A friend of mine had an not dissimilar problem in the outskirts of Edinburgh. The absence of a secure lead free supply to a big country house was a major problem.

Dowsing works, I use two brazing rods and hold a disc in one hand , different colour according to depth of pipe or water flow. An elephant's foot won't work as there is no flow. I would ask your local water company to reconnect you, then it's their problem! Be sure to replace all metal pipe or you will always have slightly rusty water.


Only works if the water is flowing, so very useful for finding leaks. But this is a case where the water has been turned off. Needs a dowser or high-tech equivalent.

Hi Catherine

I use two metal rods and they work for me. Don't know how, don't know why. I live about an hour from you and if you want to give it a go I am happy to drive over. I am over that way from time to time anyhow. Otherwise see if you have a couple of metal rods though I know dowsers that use wood, or even as was suggested a bent coat hanger and hold the ends very loosely in your and just walk slowly. I am an Aussie and I know a woman who lives in Perth who is employed by mining companies who fly her into the desert at great expense to find water for their remote mine sites. She makes a good income from it. Some of the dowsers are so good that they will tell you the depth to the water and some of them apparently will get a taste of salt water in their mouths and are able to tell if the water is potable or not. It's interesting. I know that EDF use dowsers are these here parts to find cables.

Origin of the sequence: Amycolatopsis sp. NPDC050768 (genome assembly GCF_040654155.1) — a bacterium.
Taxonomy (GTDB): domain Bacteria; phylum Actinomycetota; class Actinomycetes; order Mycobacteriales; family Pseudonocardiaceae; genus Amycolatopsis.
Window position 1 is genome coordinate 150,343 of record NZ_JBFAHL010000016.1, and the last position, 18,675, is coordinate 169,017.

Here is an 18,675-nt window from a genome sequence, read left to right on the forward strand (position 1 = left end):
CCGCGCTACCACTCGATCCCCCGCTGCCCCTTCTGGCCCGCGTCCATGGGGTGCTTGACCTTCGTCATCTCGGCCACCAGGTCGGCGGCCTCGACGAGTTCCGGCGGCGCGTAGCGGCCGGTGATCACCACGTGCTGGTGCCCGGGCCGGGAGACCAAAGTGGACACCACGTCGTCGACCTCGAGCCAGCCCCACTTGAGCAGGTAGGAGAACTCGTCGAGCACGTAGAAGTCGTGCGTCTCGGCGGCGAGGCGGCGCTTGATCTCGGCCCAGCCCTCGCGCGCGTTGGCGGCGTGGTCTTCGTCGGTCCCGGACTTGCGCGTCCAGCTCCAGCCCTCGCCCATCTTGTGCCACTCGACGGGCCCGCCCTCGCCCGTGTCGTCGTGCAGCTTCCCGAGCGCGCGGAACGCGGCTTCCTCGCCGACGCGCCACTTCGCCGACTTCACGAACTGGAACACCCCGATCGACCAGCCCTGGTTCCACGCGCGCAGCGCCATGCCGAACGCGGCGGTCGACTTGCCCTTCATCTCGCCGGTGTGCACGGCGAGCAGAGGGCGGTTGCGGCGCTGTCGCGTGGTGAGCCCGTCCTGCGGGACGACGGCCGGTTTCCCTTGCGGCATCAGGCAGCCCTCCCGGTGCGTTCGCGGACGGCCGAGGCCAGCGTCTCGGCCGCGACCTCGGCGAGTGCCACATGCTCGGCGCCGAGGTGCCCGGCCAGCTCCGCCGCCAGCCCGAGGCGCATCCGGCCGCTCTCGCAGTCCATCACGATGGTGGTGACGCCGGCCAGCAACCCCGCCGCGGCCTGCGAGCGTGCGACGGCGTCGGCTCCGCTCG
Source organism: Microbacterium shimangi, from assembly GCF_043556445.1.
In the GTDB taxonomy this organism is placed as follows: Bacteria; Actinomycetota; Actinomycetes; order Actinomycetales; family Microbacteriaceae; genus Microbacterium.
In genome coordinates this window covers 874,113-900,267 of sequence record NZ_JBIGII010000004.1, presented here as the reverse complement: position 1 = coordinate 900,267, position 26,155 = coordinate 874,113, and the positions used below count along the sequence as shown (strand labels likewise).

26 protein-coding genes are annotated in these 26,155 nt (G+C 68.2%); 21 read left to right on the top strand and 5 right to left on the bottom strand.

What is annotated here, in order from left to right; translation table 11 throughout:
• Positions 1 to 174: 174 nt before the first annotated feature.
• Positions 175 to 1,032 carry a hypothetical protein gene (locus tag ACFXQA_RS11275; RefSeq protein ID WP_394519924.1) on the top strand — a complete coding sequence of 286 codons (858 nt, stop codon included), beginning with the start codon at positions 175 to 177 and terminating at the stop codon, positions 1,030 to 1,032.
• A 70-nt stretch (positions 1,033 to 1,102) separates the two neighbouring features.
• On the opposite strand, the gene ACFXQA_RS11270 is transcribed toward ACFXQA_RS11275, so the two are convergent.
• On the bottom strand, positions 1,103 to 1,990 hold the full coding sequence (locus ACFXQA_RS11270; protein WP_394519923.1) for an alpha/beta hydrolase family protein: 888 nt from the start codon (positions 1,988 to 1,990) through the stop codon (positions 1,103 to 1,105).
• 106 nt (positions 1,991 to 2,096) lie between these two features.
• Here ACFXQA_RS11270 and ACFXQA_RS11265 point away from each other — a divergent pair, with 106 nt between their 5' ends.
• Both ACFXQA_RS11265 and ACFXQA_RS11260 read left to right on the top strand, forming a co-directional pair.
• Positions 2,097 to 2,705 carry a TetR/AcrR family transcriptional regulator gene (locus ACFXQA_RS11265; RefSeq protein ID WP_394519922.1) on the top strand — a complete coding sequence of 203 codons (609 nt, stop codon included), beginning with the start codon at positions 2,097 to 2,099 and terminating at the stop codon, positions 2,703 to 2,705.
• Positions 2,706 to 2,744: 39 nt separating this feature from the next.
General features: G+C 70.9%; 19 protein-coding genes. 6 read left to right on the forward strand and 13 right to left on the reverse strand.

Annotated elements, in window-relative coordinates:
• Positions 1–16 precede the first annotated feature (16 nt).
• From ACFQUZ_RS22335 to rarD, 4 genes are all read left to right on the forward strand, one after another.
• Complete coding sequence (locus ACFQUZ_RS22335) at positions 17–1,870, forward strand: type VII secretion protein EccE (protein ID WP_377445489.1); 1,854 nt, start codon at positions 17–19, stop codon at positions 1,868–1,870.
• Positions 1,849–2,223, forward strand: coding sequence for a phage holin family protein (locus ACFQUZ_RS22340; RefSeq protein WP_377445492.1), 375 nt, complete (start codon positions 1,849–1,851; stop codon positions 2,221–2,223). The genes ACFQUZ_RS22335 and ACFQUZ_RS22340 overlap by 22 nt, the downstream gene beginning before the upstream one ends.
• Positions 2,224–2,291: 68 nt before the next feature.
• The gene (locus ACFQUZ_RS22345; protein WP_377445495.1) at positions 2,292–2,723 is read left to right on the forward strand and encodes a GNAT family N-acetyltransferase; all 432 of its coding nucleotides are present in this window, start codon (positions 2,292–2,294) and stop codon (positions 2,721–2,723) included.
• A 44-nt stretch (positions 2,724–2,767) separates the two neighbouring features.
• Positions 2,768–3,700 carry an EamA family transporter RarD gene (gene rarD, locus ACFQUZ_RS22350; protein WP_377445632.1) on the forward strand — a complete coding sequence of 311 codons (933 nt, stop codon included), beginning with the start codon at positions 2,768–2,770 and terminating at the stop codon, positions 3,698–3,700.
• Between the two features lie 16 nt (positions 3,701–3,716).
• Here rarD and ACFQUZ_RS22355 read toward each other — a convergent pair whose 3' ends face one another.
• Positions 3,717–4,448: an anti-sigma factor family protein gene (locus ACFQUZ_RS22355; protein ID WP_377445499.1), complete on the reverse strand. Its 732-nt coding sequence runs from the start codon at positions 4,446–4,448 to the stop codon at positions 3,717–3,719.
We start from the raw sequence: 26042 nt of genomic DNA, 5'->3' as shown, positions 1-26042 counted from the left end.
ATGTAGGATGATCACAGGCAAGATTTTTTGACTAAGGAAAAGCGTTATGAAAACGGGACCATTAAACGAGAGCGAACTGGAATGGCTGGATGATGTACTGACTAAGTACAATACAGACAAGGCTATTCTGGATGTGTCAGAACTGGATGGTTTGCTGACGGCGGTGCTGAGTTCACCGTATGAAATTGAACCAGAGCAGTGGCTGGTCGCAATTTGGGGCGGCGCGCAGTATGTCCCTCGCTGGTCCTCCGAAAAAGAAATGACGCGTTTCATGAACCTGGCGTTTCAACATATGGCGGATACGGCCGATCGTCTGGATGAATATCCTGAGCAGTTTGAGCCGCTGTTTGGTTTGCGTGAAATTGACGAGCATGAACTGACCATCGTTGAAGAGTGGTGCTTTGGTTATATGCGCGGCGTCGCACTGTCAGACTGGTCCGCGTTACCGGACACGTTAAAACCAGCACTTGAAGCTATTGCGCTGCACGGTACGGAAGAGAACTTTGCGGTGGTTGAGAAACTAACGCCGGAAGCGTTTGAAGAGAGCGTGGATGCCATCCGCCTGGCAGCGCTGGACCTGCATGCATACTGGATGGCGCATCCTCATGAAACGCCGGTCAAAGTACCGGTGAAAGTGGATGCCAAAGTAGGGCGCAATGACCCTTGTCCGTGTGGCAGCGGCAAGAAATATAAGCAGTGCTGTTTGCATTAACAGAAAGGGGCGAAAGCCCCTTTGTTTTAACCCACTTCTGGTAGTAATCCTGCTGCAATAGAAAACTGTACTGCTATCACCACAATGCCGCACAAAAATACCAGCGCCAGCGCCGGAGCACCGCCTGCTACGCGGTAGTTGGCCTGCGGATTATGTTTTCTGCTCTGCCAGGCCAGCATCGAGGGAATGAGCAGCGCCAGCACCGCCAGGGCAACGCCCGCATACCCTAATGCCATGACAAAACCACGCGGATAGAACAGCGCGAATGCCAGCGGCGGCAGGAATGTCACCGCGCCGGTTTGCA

Surely if it's an old pipe it will be metal? A metal detector should do it but if it's plastic a water diviner. I think that professionals have a very sensitive listening device to hear water passing but a tap needs to be open to hear it. A cross trench may be required.

When I lived in Wales, I asked the man from the Water Board about dowsing. He told me "We are not allowed to recommend dowsers, because there is no scientific proof that it works, but the one we use is.........."

I have seen dowsing work here <when we had an underground leak. Ask around, you will find an old person with the skill to do it.



Sogedo have been out here recently and found a broken t-junction with their detector in minutes. I think all you need to do is report a suspected leak, not tell them what the real point is then watch exactly where they go. A cat scanner alone would get you nowhere but dowsing might. A metal coat hangar is as good as anything from what I remember from a post a few months ago. I've never tried it myself, so no opinion there.

You can use a cat scanner but you also need a jenny to send a signal down the pipe for the scanner to pick it up!